Also, the overwhelming majority of the state advertisement goes to pro-governmental media. The state is the biggest advertiser in Hungary, so it all goes to the media that favors the government. Private companies increasingly follow the lead because they are afraid they can be punished if they do not advertise in the state-owned media. The government does not have a total occupation of the media space, but it does have a hegemony.
The third example is that the state in Hungary interferes in the economy in a quite brutal manner. In some sectors of the Hungarian economy, such as the media, energy, banking, telecommunications, and tourism sectors, state-owned companies and companies close to the highest echelons of power are taking over. A healthy competition in the economy is more and more distorted.
Of course, if you have all the tools in your hand, you can create an environment where your mistakes don’t matter but the mistakes of your opponent matter a lot. Then, when the citizens are not informed about how many people died in COVID, as happened, citizens follow the guidelines of the government because they do not necessarily have any alternative source of information. They do not seek other sources.
In this environment, it’s easy to seem very popular because popularity is partially about how you can dominate the public. It does not necessarily mean they would be popular in a more balanced media environment.
In some sectors of the Hungarian economy, such as the media, energy, banking, telecommunications, and tourism sectors, state-owned companies and companies close to the highest echelons of power are taking over. A healthy competition in the economy is more and more distorted.
But, yes, Viktor Orban is popular in Hungary. No question about that. Those who voted for him in the last election were his voters, and, yeah, the elections were unfair but free: no ballot stuffing, no cheating, but a very uneven competition. But if you have the media, if you have all the institutions, creating your popularity is only a technical issue. You can win elections with keeping the public ignorant about the most important issues.
What should elected leaders who are small “D” democrats, do to challenge emerging or even established illiberal leaders?
The most important thing is media pluralism. That’s the key.
If the media arena is plural, even if it is polarized, but plural, by which I mean that the ownership structure is more fragmented, and you don’t have hegemony of certain narratives and political forces in the media domain, then it is difficult to totally take over the public institutions. If you make mistakes, voters will react and that will be seen in your popularity.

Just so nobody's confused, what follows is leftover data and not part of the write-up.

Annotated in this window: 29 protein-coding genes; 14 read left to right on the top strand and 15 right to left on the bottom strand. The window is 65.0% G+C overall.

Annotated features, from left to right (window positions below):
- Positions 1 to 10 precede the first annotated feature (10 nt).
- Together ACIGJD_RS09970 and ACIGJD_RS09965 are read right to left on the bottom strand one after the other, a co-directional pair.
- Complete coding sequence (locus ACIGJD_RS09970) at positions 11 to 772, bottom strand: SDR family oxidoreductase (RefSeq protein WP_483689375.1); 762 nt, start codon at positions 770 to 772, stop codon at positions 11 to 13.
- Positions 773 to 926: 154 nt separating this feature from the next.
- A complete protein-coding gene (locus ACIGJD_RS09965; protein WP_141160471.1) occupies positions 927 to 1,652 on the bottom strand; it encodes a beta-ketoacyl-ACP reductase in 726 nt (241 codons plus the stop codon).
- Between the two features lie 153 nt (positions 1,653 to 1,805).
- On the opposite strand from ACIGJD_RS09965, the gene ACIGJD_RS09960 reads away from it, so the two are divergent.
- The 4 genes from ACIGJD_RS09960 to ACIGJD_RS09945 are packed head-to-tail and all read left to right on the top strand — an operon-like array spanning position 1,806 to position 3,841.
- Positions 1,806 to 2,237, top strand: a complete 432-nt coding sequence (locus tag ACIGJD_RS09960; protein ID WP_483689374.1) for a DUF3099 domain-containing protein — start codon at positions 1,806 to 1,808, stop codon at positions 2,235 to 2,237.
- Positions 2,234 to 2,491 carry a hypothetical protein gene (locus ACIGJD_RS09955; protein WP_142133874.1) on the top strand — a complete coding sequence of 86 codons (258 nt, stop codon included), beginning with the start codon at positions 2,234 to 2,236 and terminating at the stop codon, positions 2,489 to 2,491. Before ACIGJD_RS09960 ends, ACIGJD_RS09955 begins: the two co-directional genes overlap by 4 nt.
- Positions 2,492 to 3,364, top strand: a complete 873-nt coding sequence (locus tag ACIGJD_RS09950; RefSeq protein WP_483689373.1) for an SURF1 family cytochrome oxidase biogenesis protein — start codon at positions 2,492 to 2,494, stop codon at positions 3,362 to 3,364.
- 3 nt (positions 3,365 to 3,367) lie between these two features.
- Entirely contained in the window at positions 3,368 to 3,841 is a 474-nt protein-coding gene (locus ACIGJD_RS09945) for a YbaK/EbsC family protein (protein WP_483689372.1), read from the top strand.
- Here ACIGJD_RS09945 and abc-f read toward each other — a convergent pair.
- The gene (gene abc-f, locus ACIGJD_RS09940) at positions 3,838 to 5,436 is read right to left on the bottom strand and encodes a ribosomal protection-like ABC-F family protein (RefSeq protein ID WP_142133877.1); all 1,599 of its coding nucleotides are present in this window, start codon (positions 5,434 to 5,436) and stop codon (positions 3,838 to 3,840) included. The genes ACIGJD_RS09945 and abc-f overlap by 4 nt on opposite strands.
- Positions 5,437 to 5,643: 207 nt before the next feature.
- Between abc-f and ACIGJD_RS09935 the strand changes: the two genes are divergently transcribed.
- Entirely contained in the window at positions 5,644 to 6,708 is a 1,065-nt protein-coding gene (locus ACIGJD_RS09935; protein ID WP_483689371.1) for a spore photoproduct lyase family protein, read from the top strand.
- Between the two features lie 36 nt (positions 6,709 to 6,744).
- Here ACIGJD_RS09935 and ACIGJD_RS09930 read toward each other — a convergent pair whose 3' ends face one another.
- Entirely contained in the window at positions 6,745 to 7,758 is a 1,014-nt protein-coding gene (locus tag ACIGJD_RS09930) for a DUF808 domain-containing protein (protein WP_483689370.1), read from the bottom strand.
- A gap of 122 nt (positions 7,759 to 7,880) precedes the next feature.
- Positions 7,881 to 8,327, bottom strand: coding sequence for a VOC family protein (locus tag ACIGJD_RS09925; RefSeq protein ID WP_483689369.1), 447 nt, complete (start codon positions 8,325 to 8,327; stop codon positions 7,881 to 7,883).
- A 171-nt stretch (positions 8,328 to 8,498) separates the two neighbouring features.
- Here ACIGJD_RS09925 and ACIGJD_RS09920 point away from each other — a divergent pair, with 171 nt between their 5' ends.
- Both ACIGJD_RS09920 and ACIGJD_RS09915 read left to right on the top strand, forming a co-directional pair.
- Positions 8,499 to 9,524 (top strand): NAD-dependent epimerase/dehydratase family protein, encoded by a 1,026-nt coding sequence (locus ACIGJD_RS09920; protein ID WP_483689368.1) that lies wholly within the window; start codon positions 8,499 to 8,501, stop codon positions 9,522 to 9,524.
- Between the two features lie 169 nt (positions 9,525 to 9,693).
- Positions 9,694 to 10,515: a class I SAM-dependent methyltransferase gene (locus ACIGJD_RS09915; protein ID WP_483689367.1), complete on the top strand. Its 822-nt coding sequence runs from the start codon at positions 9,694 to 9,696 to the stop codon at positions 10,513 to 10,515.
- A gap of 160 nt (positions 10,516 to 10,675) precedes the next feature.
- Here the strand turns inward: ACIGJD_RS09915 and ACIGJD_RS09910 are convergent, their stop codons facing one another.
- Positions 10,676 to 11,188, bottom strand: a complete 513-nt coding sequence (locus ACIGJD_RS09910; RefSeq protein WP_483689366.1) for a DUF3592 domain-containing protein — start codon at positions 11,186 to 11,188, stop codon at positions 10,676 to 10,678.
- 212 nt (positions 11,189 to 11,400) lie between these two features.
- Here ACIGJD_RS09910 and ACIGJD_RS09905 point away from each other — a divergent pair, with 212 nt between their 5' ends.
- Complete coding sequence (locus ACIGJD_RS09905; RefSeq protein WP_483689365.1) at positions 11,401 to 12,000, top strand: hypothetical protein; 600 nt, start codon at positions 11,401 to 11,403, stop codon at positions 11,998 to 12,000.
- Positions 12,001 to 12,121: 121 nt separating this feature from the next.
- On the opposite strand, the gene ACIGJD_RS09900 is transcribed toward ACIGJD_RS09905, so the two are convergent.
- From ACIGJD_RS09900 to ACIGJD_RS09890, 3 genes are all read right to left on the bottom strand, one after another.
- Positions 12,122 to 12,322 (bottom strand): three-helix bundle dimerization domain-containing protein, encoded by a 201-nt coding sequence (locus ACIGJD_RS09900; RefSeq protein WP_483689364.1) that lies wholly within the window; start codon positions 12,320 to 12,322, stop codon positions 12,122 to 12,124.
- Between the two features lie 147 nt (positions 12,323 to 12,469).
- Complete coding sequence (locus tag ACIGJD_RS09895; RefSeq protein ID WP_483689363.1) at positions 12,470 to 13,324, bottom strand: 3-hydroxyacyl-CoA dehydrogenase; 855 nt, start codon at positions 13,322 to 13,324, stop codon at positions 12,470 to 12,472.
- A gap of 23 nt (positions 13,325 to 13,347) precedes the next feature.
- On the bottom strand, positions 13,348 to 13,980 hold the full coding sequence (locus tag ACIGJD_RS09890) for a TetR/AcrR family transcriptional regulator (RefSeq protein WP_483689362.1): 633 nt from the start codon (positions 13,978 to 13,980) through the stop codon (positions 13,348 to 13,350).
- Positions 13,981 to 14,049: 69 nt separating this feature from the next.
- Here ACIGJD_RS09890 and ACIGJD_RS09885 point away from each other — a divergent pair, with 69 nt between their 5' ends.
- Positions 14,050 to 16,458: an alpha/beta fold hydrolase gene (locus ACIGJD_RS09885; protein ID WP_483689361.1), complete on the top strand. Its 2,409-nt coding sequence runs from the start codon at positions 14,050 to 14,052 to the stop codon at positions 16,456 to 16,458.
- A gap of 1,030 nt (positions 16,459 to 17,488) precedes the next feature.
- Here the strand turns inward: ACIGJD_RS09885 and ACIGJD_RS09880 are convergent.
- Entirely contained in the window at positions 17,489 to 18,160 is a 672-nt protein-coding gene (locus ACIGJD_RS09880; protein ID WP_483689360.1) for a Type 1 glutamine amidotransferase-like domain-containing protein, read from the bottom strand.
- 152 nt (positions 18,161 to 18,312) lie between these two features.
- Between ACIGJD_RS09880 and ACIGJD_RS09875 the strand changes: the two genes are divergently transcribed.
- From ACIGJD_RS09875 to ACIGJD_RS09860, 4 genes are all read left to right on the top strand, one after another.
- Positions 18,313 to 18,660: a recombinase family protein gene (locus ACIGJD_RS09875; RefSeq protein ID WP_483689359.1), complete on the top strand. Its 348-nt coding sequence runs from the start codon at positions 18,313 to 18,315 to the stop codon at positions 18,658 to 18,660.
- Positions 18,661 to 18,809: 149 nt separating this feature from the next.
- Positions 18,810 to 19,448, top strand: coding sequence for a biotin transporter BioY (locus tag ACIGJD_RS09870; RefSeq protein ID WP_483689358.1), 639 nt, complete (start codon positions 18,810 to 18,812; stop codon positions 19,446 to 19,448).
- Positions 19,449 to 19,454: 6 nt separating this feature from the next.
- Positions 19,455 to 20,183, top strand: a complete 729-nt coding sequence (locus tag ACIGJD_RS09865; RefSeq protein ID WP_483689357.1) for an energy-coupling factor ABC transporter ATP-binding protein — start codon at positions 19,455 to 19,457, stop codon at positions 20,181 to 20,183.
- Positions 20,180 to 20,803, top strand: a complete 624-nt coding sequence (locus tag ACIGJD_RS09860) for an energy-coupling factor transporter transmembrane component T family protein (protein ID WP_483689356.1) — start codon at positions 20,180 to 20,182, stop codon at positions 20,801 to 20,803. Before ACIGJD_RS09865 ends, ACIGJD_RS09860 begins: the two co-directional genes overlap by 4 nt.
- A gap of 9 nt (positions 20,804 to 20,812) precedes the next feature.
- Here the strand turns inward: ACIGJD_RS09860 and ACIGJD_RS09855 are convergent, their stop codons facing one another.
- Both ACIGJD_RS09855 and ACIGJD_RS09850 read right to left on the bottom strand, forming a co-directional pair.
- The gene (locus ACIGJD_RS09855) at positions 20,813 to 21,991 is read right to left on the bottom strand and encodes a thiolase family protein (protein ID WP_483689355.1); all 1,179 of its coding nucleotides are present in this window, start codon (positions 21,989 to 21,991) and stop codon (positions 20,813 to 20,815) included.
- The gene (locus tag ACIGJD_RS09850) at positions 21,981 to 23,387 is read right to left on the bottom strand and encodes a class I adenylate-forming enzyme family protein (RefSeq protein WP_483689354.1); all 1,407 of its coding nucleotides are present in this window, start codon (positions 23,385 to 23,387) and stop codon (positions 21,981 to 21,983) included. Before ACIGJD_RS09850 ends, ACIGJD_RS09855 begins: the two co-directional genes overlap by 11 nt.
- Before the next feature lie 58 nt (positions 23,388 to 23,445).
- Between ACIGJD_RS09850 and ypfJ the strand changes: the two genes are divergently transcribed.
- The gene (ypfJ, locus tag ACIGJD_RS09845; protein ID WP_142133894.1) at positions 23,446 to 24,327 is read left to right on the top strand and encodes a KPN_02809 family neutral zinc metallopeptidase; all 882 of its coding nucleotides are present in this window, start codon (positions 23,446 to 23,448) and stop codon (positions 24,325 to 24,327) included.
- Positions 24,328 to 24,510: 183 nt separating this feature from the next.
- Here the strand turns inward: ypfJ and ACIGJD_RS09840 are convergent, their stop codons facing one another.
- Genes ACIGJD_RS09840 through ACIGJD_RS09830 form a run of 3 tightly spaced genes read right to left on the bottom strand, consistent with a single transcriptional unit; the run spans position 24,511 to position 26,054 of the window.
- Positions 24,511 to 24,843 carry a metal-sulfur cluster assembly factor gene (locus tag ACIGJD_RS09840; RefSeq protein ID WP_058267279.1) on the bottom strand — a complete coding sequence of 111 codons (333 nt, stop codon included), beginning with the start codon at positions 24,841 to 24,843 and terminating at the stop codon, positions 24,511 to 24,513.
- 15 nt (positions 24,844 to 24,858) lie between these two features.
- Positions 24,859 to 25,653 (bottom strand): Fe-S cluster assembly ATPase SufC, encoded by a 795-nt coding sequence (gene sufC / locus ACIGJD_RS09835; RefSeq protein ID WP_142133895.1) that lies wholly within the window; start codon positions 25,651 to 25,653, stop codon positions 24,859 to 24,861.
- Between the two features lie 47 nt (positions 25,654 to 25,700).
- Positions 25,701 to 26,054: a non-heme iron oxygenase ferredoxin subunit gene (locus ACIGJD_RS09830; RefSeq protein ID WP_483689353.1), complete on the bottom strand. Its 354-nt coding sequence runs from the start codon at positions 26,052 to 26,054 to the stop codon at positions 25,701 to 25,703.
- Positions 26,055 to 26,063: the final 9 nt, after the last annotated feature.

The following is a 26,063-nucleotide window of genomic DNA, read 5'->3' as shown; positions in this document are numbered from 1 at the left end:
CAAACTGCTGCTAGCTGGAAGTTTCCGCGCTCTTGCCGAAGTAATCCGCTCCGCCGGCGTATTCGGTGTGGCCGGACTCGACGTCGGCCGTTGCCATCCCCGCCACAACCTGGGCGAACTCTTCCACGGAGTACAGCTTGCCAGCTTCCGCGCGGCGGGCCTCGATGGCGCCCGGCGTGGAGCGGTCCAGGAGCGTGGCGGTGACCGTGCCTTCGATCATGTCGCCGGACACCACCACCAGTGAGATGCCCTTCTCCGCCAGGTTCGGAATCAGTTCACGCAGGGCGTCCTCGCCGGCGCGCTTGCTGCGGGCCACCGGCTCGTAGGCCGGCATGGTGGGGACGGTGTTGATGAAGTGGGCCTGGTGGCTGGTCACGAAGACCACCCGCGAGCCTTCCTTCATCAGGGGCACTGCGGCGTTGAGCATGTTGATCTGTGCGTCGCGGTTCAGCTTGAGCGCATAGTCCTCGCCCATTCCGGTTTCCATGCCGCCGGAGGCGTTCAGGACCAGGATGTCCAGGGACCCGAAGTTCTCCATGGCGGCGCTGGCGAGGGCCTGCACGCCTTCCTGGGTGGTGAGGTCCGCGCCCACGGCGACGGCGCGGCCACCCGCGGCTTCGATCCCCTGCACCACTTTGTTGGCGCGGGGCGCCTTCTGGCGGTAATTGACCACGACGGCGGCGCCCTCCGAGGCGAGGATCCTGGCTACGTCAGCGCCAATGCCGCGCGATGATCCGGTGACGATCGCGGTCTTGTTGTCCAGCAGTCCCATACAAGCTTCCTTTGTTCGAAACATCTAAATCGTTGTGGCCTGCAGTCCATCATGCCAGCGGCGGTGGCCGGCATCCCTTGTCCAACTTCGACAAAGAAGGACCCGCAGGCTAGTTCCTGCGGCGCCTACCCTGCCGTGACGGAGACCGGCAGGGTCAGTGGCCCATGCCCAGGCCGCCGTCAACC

If there is no media pluralism, then it is increasingly difficult for anyone — journalists, NGOs, opposition partisans, citizens — to challenge the ones in power. This is not just by accident: If we look at most of the emerging illiberal leaders, the first thing they focus on is the media.
Logically, if there is no strong independent media to challenge the popularity of the government, you can wonder how democratic the decision-making is at the polls. The voters simply do not have enough information to make their decisions.
If there is no media pluralism, then it is increasingly difficult for anyone — journalists, NGOs, opposition partisans, and so on — to challenge the ones in power. This is not just by mistake. If we look at most of the emerging illiberal leaders, the first thing they focus on is the media.
Some legal scholars argue the right to information should be a primary right. If voters cannot exercise this right, we cannot talk about rule of law and a democratic environment.
Where do you see those resisting illiberalism succeeding? Are there specific examples?
Yes, there are some. I would say the United States. The last election might be considered a defeat over illiberalism. It might come back; this is the nature of these struggles. You have to keep fighting for liberal democracy.
A recent European example is Slovenia, a country of two million people. Janez Jansa, an illiberal leader, wanted to take over the media, too. But he did not follow the same pro-Russian line as Orban, even though they were allies in their fights against Brussels. He was a different kind of illiberal than Orban. Still, he was defeated by a broad opposition and an NGO coalition.
We can also mention France. Marine Le Pen, who embodies all the illiberal ideas that we can imagine, was defeated in the presidential election. The election also was a wake-up call because she gained 42% of the votes. In the next election, we could have a president of France who embodies all this illiberal character.
To some extent, we’re talking about backsliding democracies. Can they resurrect themselves? If so, where do you see that happening?
Macedonia is a good example. There was a clearly illiberal leader, Nikola Gruevski, who was a big fan of the West, the United States, George W. Bush particularly, and the European Union. He ended up being a strong ally of Vladimir Putin and the Chinese.
The reason Nikola Gruevski failed as a prime minister was that he was heard in some audio leaks talking about his business with the Chinese. He was heard talking about how much the Chinese will pay him back from the motor highway tenders. Also, it turned out that he used violence against a few journalists. There were other abuses, too.